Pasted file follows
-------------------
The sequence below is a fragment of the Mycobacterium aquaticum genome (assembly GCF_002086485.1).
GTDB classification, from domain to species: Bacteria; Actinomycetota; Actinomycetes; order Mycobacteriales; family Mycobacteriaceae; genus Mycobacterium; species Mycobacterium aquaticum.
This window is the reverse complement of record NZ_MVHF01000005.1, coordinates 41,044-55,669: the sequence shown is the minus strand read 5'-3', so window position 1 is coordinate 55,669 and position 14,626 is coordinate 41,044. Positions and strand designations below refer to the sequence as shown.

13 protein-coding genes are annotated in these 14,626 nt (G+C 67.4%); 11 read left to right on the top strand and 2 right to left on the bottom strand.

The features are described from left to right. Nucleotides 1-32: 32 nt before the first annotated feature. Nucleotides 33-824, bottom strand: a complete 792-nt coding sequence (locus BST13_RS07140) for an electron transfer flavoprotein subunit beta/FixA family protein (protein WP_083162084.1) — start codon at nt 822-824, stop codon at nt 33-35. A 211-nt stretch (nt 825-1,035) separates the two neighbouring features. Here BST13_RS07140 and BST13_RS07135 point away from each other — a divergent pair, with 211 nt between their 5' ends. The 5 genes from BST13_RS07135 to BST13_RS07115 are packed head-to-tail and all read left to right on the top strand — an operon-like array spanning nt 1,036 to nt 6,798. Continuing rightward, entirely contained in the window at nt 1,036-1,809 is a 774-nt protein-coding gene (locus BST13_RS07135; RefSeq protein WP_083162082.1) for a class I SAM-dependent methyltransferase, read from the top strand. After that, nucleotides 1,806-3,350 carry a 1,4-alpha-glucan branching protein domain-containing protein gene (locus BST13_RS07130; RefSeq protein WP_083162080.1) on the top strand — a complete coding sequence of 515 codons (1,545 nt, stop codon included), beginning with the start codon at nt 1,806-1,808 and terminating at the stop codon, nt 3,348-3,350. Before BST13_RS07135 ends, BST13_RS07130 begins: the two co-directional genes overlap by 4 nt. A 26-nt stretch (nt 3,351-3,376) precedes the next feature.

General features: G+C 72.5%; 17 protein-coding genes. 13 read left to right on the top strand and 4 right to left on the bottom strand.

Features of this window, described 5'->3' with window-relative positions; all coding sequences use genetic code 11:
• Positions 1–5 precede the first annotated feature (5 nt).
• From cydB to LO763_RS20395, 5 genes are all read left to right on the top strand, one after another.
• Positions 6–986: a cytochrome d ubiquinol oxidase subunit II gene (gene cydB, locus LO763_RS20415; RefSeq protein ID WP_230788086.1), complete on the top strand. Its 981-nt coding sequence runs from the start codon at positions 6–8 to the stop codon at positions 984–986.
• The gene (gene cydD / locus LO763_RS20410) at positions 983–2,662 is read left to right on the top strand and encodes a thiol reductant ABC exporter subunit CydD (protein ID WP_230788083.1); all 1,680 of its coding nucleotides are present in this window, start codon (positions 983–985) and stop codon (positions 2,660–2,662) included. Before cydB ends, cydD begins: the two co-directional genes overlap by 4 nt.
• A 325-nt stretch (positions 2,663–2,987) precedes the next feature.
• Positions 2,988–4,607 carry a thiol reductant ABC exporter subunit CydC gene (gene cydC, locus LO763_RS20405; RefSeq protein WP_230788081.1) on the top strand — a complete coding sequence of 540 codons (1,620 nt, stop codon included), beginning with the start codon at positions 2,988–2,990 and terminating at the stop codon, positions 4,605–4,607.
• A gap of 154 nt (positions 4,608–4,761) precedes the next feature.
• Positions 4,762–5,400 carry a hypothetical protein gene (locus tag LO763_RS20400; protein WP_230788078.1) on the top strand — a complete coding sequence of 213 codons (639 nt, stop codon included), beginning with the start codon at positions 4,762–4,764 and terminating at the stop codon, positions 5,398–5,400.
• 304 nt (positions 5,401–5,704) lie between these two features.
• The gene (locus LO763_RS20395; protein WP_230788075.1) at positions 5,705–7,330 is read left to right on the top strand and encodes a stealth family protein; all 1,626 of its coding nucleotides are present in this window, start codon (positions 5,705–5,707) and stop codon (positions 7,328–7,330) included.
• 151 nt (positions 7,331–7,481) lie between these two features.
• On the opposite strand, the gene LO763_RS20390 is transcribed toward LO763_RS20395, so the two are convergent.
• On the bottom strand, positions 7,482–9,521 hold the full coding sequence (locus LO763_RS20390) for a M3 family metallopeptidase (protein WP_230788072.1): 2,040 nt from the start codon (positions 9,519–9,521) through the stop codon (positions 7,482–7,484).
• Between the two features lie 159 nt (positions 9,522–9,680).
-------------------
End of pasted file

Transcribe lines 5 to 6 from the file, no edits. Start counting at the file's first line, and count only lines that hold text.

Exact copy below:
The features are described from left to right. Nucleotides 1-32: 32 nt before the first annotated feature. Nucleotides 33-824, bottom strand: a complete 792-nt coding sequence (locus BST13_RS07140) for an electron transfer flavoprotein subunit beta/FixA family protein (protein WP_083162084.1) — start codon at nt 822-824, stop codon at nt 33-35. A 211-nt stretch (nt 825-1,035) separates the two neighbouring features. Here BST13_RS07140 and BST13_RS07135 point away from each other — a divergent pair, with 211 nt between their 5' ends. The 5 genes from BST13_RS07135 to BST13_RS07115 are packed head-to-tail and all read left to right on the top strand — an operon-like array spanning nt 1,036 to nt 6,798. Continuing rightward, entirely contained in the window at nt 1,036-1,809 is a 774-nt protein-coding gene (locus BST13_RS07135; RefSeq protein WP_083162082.1) for a class I SAM-dependent methyltransferase, read from the top strand. After that, nucleotides 1,806-3,350 carry a 1,4-alpha-glucan branching protein domain-containing protein gene (locus BST13_RS07130; RefSeq protein WP_083162080.1) on the top strand — a complete coding sequence of 515 codons (1,545 nt, stop codon included), beginning with the start codon at nt 1,806-1,808 and terminating at the stop codon, nt 3,348-3,350. Before BST13_RS07135 ends, BST13_RS07130 begins: the two co-directional genes overlap by 4 nt. A 26-nt stretch (nt 3,351-3,376) precedes the next feature.

General features: G+C 72.5%; 17 protein-coding genes. 13 read left to right on the top strand and 4 right to left on the bottom strand.